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Portrait of a Couple, Probably Isaac Massa and Beatrix van der Laen by Frans Hals, c. 1622, via Rijksmuseum, Amsterdam


Soon, wealthy patrons flocked to Hals’ studio in Haarlem to commission an individual, marriage, or group portrait. Most artists during the Dutch Golden Age occasionally relocated their studios to accommodate their clients, but Hals was popular enough that clients always traveled to him. In addition to accepting commissions from Haarlem’s elite, Hals painted portraits for the open market featuring lower-status locals, including children, musicians, fishermen, and drunkards.


With every subject, Hals dared to depart from conventional portraiture, rejecting idealization, formality, and stillness in favor of naturalism, personality, and movement. Hals seemingly captured his subjects in action, posed casually and looking cheerfully toward the viewer—both highly unusual elements of portraiture at the time. Other artists quickly caught onto the popularity of Hals’ down-to-earth approach. They, too, attempted to render their subjects with a higher degree of physical and psychological vitality previously unseen in Dutch portraiture.


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Laughing Boy by Frans Hals, 1625, Mauritshuis Museum, The Hague


Frans Hals’ ability to convincingly capture the essence of his subjects wasn’t his only innovation in the field of professional portraiture. With visibly large and gestural brushstrokes, Hals’ work stood out from—and, in some cases, directly inspired—the work of his contemporaries. In the 17th century, loose brushwork was typically considered a flaw in painting rather than an aesthetic choice. But Hals intentionally mastered the art of loose, lively brushwork in his portraits. He successfully achieved bold contrast, dynamic light and shadow, naturalistic modeling, and the illusion of motion with just a few confident strokes of his paintbrush. As his career progressed, Frans Hals’ brushstrokes grew increasingly looser, suggesting confidence in his technical prowess, and indicating his focus on the overall aesthetic effect of his technique.


Group Portraiture By Frans Hals

frans hals meagre company dutch golden age group portrait
The Meagre Company or Militia Company of District XI under the Command of Captain Reynier Reael by Frans Hals and Pieter Codde, c. 1637, via Rijksmuseum, Amsterdam


During the Dutch Golden Age, group portraiture emerged as a culturally significant genre of painting all its own, and its development was led by Frans Hals. A growing population of wealthy civic organizations, guilds, and social groups sought to immortalize their collective status and achievements by commissioning group portraits from leading artists. Hals skillfully met the challenge of depicting multiple individuals in a single composition.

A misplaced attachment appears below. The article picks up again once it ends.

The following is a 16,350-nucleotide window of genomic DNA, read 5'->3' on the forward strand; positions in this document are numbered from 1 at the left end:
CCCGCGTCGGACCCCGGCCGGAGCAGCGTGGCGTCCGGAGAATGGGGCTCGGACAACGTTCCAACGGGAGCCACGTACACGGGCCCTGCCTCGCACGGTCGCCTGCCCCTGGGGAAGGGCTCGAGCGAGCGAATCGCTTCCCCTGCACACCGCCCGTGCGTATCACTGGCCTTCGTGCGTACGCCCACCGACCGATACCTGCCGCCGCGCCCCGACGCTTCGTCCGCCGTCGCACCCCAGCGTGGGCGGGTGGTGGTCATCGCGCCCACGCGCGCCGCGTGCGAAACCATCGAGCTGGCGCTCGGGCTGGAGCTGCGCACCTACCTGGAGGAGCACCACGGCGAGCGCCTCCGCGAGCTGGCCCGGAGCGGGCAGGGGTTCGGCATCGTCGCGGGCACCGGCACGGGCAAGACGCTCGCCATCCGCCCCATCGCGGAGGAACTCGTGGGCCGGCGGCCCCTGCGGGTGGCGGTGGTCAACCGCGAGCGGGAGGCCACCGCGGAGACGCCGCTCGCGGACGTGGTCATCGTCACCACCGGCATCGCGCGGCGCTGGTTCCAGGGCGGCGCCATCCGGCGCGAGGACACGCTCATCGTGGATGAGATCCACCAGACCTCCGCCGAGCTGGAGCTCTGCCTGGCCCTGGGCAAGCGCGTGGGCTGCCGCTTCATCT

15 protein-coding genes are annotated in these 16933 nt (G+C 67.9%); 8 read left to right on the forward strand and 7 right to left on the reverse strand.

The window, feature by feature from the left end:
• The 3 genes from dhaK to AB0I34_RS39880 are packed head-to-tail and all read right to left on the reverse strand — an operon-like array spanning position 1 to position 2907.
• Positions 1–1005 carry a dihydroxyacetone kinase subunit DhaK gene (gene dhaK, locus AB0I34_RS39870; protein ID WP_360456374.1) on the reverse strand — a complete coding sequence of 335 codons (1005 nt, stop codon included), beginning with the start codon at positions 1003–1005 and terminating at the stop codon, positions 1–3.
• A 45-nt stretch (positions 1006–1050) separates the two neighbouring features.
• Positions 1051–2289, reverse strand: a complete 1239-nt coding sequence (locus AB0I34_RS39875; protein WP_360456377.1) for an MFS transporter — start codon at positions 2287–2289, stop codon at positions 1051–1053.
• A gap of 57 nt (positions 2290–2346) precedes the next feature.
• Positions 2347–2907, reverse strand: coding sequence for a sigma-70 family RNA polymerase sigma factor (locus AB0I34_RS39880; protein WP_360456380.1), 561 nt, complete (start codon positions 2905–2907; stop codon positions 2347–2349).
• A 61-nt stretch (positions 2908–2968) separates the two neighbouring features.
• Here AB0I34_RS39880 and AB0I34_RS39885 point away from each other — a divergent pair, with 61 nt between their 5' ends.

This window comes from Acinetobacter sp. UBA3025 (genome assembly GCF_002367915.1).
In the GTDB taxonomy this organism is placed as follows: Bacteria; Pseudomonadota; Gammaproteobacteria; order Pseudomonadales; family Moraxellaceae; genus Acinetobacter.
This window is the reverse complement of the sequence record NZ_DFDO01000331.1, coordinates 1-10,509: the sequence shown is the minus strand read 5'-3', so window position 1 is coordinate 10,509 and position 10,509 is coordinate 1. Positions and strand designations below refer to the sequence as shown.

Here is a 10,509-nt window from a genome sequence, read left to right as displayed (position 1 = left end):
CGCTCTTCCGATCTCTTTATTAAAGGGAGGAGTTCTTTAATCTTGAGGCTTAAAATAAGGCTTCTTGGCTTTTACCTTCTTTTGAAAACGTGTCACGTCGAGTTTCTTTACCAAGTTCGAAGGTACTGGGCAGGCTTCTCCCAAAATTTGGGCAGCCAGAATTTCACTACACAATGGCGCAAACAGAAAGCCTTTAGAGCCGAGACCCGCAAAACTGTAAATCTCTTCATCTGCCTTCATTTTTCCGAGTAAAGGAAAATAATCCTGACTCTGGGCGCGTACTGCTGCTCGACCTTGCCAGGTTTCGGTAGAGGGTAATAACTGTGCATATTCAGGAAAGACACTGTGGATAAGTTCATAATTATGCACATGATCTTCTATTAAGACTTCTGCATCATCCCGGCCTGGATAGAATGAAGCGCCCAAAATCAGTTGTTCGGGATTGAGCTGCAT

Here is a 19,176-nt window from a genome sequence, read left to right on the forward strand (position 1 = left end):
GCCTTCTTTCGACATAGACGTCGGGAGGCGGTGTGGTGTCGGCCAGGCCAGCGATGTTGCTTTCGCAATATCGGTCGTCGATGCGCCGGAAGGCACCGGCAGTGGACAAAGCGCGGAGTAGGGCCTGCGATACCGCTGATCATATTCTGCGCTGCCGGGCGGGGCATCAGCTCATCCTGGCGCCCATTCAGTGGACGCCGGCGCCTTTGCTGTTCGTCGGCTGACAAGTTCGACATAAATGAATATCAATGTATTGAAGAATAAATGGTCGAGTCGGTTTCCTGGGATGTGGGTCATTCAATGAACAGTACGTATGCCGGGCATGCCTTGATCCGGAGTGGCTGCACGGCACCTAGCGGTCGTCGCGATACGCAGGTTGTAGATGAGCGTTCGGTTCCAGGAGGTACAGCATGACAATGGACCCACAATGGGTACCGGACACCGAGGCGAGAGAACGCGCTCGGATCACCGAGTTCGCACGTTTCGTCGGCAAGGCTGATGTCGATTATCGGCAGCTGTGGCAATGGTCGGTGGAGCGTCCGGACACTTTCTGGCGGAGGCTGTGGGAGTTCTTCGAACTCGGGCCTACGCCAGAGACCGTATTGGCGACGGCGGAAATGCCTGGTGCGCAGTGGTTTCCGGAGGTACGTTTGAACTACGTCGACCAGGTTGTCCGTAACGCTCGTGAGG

Instead of painting a stoic row of interchangeable faces, made relevant only by the context of the painting, Hals accurately conveyed each person’s unique physical likeness and personality. With a distinct facial expression and dynamic body language, each member of a group depicted by Hals is an active participant in an actively unfolding moment. His innovations inspired other artists of group portraits, including his Amsterdam-based contemporary Rembrandt, and secured him several prestigious group portrait commissions throughout his career.


50 Years of Dutch Golden Age Portraits

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Portrait of a Woman Aged Sixty by Frans Hals, 1633, via National Gallery of Art, Washington, D.C.


Compared to other artists of the Dutch Golden Age, Frans Hals started his career relatively late at 28 years old. But Hals continued painting professionally, including commissioned portraits, up until his death at age 84. Hals was in high demand for most of his career, but he worked long enough for his paintings to fall out of style towards the end of his life. Despite his fame and lifelong commercial success, Hals experienced several periods of financial instability and had a reputation for drinking excessively and falling into debt. After his death, Hals’ loose painting style began to be associated with his “loose” way of life. Until halfway through the 19th century, Frans Hals—and his immense impact on Dutch Golden Age art—was largely ignored.


How Frans Hals Influenced Impressionism

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Portrait of a Man by Frans Hals, 1634, via Mauritshuis Museum, The Hague


The avant-garde artists of the early modern era—including Édouard Manet, Gustave Courbet, and Claude Monet—rediscovered Frans Hals in the mid-1800s. These artists were particularly struck by the free-flowing, audaciously visible brushstrokes of Hals’ work. Compared to the idealized classicism and carefully composed painting style favored by the 19th-century French art establishment, Hals offered an alternative approach better suited for the modern world: expressive brushstrokes that brought everyday moments to life. Vincent van Gogh later wrote, “What a joy it is to see Frans Hals like that—how very different it is from the paintings…where everything has been carefully smoothed out in the same way.”


Frans Hals’ surprising surge in popularity 200 years after his death not only influenced Impressionism and the subsequent advent of Modernism. It rightfully re-established Hals as a leading figure in the history of Dutch Golden Age art. While many historical portraits tend to feel like products of their time, paintings by Frans Hals continue to impress and inspire artists and viewers alike.

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By Emily SnowMA History of Art, BA Art History & Curatorial StudiesEmily Snow is a contributing writer and art historian based in Amsterdam. She earned an MA in art history from the Courtauld Institute of Art and loves knitting, her calico cat, and everything Victorian.